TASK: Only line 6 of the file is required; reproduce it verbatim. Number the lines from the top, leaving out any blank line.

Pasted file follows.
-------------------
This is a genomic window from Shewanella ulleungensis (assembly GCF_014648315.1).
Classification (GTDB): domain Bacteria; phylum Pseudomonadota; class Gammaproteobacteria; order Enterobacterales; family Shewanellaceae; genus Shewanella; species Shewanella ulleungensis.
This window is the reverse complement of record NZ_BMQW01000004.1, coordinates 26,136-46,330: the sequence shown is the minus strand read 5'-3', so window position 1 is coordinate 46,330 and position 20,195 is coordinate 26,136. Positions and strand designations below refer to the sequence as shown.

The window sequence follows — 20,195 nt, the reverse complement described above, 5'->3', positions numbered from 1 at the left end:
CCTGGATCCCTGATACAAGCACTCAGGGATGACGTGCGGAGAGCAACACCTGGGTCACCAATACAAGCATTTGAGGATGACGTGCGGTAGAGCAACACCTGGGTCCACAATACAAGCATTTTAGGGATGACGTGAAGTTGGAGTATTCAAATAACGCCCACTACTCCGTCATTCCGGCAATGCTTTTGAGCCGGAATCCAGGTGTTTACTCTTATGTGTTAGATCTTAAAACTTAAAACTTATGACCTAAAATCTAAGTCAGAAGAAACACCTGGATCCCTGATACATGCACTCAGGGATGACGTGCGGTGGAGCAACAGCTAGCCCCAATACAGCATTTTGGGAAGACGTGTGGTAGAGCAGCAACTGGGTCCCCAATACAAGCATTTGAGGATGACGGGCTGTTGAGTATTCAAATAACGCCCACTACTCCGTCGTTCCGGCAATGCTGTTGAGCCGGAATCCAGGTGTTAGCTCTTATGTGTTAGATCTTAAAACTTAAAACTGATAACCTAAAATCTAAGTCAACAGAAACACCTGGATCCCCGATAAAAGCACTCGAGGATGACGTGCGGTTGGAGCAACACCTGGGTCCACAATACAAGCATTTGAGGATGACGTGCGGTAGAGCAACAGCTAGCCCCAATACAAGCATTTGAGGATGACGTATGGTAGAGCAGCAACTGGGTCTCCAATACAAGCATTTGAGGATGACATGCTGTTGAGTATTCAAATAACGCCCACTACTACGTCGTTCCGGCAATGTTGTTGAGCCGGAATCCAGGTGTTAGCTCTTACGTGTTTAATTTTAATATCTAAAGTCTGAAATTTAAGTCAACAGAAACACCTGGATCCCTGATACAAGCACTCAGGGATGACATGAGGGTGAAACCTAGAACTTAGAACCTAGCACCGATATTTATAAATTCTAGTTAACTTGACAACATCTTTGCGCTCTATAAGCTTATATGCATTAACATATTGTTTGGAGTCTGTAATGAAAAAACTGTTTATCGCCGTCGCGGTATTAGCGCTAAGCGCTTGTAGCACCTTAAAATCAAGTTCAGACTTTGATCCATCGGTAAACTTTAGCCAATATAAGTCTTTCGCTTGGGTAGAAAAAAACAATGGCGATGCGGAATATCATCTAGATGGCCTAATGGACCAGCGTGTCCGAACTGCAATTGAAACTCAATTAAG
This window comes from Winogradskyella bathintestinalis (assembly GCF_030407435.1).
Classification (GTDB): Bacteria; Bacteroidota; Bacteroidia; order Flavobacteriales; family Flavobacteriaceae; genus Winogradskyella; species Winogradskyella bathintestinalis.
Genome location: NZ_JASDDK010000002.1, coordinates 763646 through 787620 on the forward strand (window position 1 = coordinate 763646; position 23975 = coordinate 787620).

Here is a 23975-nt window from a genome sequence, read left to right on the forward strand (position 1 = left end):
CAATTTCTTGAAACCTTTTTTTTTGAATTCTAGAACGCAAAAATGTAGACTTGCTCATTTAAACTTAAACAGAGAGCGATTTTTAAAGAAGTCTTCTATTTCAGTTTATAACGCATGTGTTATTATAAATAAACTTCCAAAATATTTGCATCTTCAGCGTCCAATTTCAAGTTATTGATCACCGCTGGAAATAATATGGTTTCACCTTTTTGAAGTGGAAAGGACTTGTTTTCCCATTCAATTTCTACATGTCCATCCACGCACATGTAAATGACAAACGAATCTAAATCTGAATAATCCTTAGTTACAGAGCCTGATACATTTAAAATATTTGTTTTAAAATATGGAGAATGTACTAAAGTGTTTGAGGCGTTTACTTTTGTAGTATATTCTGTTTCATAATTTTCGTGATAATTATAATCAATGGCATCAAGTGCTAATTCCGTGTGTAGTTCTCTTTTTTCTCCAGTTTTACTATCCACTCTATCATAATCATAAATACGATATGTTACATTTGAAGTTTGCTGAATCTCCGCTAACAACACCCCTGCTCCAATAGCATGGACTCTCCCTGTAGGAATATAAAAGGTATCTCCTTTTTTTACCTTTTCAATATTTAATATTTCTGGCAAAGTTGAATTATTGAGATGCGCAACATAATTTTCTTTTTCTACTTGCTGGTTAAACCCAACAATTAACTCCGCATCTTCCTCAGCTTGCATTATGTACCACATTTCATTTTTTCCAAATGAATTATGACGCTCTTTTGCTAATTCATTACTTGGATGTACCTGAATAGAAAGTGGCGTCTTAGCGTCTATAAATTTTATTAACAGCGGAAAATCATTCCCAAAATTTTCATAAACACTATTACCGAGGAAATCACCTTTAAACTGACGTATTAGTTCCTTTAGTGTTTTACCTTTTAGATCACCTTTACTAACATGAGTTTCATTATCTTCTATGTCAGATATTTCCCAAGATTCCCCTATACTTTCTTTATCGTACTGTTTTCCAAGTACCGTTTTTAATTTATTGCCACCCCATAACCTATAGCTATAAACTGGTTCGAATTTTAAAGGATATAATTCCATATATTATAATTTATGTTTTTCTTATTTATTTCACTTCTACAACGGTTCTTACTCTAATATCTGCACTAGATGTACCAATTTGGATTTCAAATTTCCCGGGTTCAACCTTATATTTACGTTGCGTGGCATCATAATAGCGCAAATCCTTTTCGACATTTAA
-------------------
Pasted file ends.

This window comes from Winogradskyella bathintestinalis (assembly GCF_030407435.1).